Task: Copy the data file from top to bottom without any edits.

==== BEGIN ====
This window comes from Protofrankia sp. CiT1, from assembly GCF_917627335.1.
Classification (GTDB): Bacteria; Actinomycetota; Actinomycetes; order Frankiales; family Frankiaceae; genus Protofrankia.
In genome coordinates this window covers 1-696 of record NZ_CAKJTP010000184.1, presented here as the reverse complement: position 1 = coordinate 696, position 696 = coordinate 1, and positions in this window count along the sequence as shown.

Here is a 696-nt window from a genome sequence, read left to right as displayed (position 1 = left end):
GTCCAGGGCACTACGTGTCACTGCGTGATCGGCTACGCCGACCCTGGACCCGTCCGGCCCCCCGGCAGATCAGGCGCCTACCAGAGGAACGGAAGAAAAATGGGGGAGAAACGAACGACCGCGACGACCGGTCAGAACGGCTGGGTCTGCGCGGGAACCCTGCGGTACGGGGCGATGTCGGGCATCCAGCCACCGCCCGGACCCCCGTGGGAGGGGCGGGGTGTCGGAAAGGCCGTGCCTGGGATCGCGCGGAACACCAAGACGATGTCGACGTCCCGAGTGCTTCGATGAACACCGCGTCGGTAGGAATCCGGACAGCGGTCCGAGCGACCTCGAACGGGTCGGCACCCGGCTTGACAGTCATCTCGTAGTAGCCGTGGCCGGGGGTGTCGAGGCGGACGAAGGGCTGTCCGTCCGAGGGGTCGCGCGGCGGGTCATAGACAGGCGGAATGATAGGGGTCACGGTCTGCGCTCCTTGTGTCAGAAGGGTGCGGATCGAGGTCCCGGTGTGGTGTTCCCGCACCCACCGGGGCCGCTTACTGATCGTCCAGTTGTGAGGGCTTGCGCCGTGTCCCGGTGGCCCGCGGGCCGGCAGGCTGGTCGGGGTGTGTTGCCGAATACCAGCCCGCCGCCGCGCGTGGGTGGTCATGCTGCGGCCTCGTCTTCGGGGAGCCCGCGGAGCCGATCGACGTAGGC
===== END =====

This window comes from Protofrankia sp. CiT1, from assembly GCF_917627335.1.
Classification (GTDB): Bacteria; Actinomycetota; Actinomycetes; order Frankiales; family Frankiaceae; genus Protofrankia.
In genome coordinates this window covers 1-696 of record NZ_CAKJTP010000184.1, presented here as the reverse complement: position 1 = coordinate 696, position 696 = coordinate 1, and positions in this window count along the sequence as shown.

Here is a 696-nt window from a genome sequence, read left to right as displayed (position 1 = left end):
GTCCAGGGCACTACGTGTCACTGCGTGATCGGCTACGCCGACCCTGGACCCGTCCGGCCCCCCGGCAGATCAGGCGCCTACCAGAGGAACGGAAGAAAAATGGGGGAGAAACGAACGACCGCGACGACCGGTCAGAACGGCTGGGTCTGCGCGGGAACCCTGCGGTACGGGGCGATGTCGGGCATCCAGCCACCGCCCGGACCCCCGTGGGAGGGGCGGGGTGTCGGAAAGGCCGTGCCTGGGATCGCGCGGAACACCAAGACGATGTCGACGTCCCGAGTGCTTCGATGAACACCGCGTCGGTAGGAATCCGGACAGCGGTCCGAGCGACCTCGAACGGGTCGGCACCCGGCTTGACAGTCATCTCGTAGTAGCCGTGGCCGGGGGTGTCGAGGCGGACGAAGGGCTGTCCGTCCGAGGGGTCGCGCGGCGGGTCATAGACAGGCGGAATGATAGGGGTCACGGTCTGCGCTCCTTGTGTCAGAAGGGTGCGGATCGAGGTCCCGGTGTGGTGTTCCCGCACCCACCGGGGCCGCTTACTGATCGTCCAGTTGTGAGGGCTTGCGCCGTGTCCCGGTGGCCCGCGGGCCGGCAGGCTGGTCGGGGTGTGTTGCCGAATACCAGCCCGCCGCCGCGCGTGGGTGGTCATGCTGCGGCCTCGTCTTCGGGGAGCCCGCGGAGCCGATCGACGTAGGC